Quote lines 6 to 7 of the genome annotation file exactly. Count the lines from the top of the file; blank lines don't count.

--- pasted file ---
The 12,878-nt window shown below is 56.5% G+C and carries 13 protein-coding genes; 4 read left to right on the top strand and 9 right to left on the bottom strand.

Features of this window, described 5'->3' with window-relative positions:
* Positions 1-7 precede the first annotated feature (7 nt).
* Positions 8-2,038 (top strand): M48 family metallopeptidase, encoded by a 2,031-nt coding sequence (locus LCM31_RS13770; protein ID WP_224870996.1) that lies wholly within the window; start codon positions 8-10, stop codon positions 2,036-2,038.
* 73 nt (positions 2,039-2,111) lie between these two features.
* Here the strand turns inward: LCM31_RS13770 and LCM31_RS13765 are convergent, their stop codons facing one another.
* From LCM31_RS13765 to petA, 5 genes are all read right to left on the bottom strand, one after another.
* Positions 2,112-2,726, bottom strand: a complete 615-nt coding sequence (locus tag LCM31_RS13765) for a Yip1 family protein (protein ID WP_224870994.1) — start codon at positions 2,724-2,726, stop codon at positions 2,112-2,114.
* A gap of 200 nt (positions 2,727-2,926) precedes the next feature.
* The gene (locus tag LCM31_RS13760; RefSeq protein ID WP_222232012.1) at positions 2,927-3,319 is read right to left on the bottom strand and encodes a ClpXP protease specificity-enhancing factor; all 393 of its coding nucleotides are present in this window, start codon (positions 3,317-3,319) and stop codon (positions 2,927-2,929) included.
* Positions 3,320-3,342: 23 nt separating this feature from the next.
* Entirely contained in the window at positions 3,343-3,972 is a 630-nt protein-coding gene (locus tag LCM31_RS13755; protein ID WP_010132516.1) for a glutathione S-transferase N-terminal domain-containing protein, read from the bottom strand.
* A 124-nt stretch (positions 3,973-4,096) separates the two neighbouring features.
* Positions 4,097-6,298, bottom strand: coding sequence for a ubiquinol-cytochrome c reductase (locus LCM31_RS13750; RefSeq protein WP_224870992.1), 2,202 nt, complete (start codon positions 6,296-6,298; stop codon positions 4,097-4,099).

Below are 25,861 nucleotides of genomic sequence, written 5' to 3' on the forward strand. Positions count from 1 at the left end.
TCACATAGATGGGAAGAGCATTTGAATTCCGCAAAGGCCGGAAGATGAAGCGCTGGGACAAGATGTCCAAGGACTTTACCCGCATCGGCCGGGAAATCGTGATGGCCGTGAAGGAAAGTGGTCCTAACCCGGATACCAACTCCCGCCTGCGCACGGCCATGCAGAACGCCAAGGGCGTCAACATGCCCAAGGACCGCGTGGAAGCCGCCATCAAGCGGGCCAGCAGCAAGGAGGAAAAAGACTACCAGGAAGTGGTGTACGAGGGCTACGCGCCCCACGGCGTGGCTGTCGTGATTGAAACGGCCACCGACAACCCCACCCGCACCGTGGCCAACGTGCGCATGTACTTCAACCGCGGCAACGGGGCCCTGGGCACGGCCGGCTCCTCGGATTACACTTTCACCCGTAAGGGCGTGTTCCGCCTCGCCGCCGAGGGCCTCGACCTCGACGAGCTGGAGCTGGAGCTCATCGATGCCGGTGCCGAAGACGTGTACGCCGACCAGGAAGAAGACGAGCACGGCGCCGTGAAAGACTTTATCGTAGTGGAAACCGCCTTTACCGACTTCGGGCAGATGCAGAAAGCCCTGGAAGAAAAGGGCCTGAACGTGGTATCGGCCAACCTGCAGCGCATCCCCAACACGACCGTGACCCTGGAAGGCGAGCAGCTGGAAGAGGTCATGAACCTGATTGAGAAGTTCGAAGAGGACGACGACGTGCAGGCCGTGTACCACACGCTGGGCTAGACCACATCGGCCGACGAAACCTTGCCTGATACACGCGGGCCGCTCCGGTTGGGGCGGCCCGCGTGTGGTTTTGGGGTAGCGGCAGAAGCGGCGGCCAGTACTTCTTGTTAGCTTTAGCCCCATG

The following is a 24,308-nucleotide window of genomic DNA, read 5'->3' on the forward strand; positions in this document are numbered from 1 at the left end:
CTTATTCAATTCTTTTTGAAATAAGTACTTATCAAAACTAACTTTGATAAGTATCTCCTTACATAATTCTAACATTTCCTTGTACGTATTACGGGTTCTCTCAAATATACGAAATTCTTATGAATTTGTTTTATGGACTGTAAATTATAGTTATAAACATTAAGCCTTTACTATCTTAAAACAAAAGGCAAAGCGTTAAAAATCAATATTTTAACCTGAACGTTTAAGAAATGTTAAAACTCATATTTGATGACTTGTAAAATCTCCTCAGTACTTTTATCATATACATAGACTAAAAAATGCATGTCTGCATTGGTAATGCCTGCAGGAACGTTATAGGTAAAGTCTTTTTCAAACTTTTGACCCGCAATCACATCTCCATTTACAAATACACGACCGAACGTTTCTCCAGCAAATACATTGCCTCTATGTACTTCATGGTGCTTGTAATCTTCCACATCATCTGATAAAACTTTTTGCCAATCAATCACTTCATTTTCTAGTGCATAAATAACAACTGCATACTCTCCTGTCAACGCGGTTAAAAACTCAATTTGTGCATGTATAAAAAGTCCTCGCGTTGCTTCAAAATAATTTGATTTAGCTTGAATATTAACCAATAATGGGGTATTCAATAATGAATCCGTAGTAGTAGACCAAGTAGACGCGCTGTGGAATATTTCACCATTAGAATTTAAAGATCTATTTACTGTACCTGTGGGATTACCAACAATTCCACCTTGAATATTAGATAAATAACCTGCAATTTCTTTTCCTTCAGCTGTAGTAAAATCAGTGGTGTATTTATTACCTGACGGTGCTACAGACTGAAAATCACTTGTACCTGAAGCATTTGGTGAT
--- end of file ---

* Here the strand turns inward: LCM31_RS13770 and LCM31_RS13765 are convergent, their stop codons facing one another.
* From LCM31_RS13765 to petA, 5 genes are all read right to left on the bottom strand, one after another.